Maya Tabron doesn’t get emotional too often. But whenever high school athletes sign their letter of intents to play a sport in college—as Tabron did at Christopher High on Nov. 20—that would assuredly bring some tears down Tabron’s face, wouldn’t it? Not a chance. At least that’s according to Tabron, the outstanding Christopher High senior outside hitter who has signed to play with the University of Colorado.
“There were actually no tears; just a lot of laughs,” she said. “Honestly, I’m not really one that gets teary-eyed a lot. Most of my friends who gave speeches tried to make it a fun thing, which made for a good time. It was a lot of fun.”
Tabron and lacrosse player Red Diokno were the two Christopher High athletes who have signed letter of intents so far to play in college for the class of 2020. Diokno actually signed his official letter of intent to play lacrosse at Adams State at his signing ceremony at the school on Nov. 22 (most of the time the athletes have already signed and returned their letter of intents before a recognition ceremony takes place at their respective high schools).
Four hours before his signing, Diokno admitted he would be getting plenty emotional during the signing.
“I’ll have my parents and a bunch of friends there, and the college I’ll be going to is pretty far away so I won’t be able to see them as much once I’m gone,” said Diokno, who is the first Christopher lacrosse player to go straight to a NCAA program straight out of high school. “I’ll be happy but also a little emotional knowing how many people helped me to get there.”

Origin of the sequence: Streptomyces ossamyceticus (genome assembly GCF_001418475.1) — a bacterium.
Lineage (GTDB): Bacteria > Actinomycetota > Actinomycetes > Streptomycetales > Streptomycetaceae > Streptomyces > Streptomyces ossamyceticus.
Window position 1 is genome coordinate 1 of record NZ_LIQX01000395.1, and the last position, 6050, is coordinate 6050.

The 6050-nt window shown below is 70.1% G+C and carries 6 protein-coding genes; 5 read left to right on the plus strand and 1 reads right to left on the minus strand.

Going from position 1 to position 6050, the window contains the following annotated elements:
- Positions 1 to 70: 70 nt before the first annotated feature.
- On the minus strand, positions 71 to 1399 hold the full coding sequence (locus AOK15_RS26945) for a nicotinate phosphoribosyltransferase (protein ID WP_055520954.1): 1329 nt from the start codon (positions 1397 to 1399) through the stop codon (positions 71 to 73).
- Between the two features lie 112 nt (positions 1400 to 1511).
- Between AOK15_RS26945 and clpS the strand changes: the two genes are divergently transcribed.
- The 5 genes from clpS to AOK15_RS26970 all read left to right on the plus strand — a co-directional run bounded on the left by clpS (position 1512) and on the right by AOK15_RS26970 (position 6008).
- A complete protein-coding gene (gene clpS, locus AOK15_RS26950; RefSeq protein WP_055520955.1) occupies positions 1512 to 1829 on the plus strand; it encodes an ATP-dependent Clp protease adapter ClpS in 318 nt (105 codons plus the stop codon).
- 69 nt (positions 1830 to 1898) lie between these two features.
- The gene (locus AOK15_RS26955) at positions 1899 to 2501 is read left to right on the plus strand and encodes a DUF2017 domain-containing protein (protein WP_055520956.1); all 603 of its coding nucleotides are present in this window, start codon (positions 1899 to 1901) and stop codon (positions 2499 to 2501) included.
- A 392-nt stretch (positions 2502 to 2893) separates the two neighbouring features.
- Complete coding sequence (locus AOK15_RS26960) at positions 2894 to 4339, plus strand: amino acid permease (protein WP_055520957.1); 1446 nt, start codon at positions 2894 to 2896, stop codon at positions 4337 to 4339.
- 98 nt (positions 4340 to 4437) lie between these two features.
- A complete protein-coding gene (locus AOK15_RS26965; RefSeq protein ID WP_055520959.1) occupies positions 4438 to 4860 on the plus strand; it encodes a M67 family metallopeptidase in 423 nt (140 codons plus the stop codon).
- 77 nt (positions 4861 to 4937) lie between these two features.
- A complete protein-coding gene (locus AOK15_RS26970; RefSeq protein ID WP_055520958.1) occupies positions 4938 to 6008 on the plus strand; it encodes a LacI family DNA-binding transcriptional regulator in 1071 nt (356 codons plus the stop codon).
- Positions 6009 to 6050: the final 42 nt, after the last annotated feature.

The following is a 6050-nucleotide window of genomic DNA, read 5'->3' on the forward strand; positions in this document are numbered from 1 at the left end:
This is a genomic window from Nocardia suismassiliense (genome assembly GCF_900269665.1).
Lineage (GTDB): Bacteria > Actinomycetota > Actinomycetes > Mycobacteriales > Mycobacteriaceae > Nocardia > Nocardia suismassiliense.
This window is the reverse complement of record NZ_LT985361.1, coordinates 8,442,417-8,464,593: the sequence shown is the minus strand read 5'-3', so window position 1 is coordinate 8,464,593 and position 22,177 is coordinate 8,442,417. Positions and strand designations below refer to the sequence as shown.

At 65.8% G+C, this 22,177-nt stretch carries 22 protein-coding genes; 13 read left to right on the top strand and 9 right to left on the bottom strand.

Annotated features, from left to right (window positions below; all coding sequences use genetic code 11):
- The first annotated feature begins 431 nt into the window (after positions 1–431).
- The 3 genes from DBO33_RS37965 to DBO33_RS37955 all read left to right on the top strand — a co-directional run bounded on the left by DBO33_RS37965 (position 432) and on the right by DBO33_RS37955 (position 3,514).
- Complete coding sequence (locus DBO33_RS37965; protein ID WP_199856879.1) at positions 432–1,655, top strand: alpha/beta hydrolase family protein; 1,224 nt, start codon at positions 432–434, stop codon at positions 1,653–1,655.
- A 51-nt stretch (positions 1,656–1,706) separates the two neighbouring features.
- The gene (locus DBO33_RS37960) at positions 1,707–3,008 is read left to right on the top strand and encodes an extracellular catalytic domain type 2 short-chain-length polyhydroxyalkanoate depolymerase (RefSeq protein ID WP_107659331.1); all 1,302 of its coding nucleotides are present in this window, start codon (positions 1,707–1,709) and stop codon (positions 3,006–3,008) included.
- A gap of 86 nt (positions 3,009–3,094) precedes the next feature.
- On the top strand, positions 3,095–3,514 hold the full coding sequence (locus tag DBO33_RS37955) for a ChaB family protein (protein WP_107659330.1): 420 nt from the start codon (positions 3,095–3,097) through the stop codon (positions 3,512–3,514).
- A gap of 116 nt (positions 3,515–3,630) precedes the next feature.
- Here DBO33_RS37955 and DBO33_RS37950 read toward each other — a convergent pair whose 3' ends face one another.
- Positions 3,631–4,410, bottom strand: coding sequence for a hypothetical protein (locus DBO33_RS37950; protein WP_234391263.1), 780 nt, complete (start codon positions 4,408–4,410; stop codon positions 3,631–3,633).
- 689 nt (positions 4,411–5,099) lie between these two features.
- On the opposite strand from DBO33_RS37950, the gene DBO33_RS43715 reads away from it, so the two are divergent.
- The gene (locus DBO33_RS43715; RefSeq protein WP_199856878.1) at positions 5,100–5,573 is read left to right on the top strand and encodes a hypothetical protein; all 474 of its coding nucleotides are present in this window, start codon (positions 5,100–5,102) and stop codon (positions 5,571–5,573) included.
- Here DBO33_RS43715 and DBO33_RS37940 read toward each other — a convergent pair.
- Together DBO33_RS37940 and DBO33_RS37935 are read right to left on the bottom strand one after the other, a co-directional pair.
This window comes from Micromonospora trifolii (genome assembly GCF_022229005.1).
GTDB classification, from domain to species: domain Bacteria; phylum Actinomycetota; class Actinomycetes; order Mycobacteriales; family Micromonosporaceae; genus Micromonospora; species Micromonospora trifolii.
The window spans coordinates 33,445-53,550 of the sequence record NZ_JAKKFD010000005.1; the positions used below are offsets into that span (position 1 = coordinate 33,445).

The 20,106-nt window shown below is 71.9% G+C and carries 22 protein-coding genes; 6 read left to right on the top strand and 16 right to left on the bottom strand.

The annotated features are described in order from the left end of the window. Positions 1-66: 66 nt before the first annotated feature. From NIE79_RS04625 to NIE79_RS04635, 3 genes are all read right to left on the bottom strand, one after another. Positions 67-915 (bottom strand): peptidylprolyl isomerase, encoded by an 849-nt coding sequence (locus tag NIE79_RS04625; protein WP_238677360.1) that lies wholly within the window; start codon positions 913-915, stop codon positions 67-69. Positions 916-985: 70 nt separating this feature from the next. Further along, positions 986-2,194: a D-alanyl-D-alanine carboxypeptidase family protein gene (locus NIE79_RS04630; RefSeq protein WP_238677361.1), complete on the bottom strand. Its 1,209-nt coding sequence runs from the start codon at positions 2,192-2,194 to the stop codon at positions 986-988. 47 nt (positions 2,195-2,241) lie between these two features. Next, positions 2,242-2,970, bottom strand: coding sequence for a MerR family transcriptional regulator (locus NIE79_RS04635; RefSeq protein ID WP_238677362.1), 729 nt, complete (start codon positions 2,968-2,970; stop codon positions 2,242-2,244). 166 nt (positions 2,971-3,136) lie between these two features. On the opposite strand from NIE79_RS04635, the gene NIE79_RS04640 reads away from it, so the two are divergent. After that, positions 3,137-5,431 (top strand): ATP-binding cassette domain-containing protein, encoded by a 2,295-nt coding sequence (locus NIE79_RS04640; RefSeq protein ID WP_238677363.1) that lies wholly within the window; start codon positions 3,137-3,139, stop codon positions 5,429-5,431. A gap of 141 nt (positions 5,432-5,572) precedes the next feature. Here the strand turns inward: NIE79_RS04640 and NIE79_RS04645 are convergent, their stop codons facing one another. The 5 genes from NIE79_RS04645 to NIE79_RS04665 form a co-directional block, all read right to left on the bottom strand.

Both Diokno and Tabron have been stalwarts in their respective sports. Diokno scored 31 games in just 12 games last season to lead the Cougars to their first-ever league championship as they were co-champions with Salinas in the Pacific Coast League Mission Division. An attacker, Diokno possesses agility, quickness, tremendous stick-handling skills and the ability to make plays when there is seemingly nothing there.
“(In talks with Adams State coach Jerome Austin) he said my style of play fit his style of play,” Diokno said. “My playing style is more of being able to dodge and be quick. I can make a lot of passes and get everyone involved.”
Being that there aren’t as many schools that field lacrosse programs relative to other sports in the college landscape, opportunities are hard to come by and often times the difference between an athlete landing a scholarship or not comes down to being proactive in the recruiting process. Diokno’s strength and conditioning coach, Andrew Dela Cruz, who is the owner and head coach of XIOS Strength and Conditioning., spearheaded the efforts to get Diokno to the next level. It was Dela Cruz who reached out to a couple of schools in the Rocky Mountain Athletic Conference, which competes in NCAA Division II.
Dela Cruz sent Diokno’s video highlights to the Adams State coaching staff, which expressed a lot of interest immediately. Diokno made a trip to Alamosa—located in southern Colorado—and made a verbal commitment to attend shortly thereafter.
“I could picture myself there as I walked around Adams State,” he said. “It was a cool place, out in the country and I’m really into the outdoors and the nature scene. I go fishing a lot and the location there really fit me. … The facility was great, the coaches were nice and they showed they actually cared.”